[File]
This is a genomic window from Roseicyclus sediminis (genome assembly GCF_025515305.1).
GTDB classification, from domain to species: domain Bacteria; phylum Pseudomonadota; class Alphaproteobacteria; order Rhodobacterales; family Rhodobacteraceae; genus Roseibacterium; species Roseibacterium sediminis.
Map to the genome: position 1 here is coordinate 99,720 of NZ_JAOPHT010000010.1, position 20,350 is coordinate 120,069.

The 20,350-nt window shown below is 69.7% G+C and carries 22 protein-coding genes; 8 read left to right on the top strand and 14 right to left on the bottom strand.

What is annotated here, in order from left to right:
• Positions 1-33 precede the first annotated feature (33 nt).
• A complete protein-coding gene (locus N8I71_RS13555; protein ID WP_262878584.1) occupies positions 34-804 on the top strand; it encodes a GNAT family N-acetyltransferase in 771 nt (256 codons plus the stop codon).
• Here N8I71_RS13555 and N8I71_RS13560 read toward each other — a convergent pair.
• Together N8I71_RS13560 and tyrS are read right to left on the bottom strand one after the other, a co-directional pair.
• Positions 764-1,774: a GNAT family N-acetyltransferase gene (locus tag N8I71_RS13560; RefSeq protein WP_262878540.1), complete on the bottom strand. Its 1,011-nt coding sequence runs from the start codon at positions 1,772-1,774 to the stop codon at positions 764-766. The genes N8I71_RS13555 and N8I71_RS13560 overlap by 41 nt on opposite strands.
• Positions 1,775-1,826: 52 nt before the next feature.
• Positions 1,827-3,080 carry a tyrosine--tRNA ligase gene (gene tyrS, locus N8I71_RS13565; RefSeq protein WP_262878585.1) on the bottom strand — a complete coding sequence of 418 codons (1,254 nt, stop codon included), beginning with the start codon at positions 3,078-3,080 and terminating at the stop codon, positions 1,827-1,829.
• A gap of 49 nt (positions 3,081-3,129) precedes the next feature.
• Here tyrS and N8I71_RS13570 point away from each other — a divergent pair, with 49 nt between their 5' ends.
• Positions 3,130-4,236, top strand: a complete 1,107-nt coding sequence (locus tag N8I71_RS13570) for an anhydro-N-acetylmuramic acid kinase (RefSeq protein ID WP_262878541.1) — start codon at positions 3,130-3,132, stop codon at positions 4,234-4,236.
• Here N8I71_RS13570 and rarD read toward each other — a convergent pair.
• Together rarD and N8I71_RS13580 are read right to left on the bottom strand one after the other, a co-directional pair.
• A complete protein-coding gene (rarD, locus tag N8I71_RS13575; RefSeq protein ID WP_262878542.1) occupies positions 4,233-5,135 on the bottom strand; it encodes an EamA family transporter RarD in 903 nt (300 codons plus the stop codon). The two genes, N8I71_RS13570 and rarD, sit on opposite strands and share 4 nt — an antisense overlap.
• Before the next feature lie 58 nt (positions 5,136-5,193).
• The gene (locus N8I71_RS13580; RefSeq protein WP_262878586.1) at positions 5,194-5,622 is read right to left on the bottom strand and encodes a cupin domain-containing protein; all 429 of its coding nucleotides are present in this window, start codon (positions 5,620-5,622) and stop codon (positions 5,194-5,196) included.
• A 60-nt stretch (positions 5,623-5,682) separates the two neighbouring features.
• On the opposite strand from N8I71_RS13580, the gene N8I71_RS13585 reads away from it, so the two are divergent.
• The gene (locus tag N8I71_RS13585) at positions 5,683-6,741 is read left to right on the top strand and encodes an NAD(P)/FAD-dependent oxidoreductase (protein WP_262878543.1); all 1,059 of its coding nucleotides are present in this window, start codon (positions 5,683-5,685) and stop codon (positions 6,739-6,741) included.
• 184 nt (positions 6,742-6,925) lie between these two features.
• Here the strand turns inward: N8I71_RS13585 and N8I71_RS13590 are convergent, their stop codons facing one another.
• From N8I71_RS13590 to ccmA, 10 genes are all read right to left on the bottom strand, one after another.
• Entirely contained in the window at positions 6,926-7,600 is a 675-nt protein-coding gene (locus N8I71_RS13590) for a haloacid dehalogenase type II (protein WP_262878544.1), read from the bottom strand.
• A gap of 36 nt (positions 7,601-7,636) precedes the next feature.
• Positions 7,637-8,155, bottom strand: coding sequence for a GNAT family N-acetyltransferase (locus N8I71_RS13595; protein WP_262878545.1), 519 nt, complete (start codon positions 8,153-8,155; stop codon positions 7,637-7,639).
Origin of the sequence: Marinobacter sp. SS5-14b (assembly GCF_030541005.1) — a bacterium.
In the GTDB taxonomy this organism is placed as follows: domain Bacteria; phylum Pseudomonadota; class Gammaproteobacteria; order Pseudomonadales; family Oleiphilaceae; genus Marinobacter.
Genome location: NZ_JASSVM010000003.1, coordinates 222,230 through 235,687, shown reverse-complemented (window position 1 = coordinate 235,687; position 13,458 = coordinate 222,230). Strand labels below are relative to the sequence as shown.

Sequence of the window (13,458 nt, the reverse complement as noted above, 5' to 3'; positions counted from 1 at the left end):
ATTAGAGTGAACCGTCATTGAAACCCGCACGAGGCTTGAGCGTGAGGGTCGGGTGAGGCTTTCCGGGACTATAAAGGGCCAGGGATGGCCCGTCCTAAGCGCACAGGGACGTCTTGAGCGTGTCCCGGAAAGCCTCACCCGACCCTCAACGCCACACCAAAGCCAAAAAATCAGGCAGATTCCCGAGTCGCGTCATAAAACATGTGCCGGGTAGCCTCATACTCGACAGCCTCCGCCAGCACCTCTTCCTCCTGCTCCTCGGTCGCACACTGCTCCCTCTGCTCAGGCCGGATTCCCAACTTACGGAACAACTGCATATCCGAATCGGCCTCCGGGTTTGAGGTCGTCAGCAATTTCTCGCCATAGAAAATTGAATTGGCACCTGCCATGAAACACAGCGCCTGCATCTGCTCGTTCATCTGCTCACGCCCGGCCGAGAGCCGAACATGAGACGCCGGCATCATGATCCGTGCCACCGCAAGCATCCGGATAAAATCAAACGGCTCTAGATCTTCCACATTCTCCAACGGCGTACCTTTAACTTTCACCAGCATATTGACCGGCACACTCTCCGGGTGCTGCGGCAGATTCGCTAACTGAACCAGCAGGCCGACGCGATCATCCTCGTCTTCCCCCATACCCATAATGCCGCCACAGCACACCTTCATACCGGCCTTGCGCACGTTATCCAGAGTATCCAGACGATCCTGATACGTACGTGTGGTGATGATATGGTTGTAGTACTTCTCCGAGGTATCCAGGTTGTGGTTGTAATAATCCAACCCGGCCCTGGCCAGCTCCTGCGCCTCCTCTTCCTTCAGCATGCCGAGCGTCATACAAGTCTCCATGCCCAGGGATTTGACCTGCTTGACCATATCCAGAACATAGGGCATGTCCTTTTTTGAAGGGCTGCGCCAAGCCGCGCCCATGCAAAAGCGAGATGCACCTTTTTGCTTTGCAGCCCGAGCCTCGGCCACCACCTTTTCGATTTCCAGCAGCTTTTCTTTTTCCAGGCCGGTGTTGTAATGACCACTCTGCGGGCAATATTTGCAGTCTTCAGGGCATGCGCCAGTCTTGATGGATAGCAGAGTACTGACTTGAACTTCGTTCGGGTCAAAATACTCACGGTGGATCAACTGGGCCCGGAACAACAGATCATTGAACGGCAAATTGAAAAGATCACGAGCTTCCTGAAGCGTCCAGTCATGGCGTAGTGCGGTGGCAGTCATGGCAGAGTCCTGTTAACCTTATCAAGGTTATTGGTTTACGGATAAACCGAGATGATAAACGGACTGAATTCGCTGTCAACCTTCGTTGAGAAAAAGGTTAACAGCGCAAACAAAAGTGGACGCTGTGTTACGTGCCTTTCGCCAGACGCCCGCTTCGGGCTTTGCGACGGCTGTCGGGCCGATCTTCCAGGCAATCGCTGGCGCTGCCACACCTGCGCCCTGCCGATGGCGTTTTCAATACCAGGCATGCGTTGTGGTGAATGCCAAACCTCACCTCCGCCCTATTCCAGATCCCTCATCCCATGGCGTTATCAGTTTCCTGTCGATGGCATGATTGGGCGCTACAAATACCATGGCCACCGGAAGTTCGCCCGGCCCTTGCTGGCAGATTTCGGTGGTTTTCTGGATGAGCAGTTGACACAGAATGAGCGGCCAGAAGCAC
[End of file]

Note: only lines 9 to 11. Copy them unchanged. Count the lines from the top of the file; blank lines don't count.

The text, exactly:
• Together N8I71_RS13560 and tyrS are read right to left on the bottom strand one after the other, a co-directional pair.
• Positions 764-1,774: a GNAT family N-acetyltransferase gene (locus tag N8I71_RS13560; RefSeq protein WP_262878540.1), complete on the bottom strand. Its 1,011-nt coding sequence runs from the start codon at positions 1,772-1,774 to the stop codon at positions 764-766. The genes N8I71_RS13555 and N8I71_RS13560 overlap by 41 nt on opposite strands.
• Positions 1,775-1,826: 52 nt before the next feature.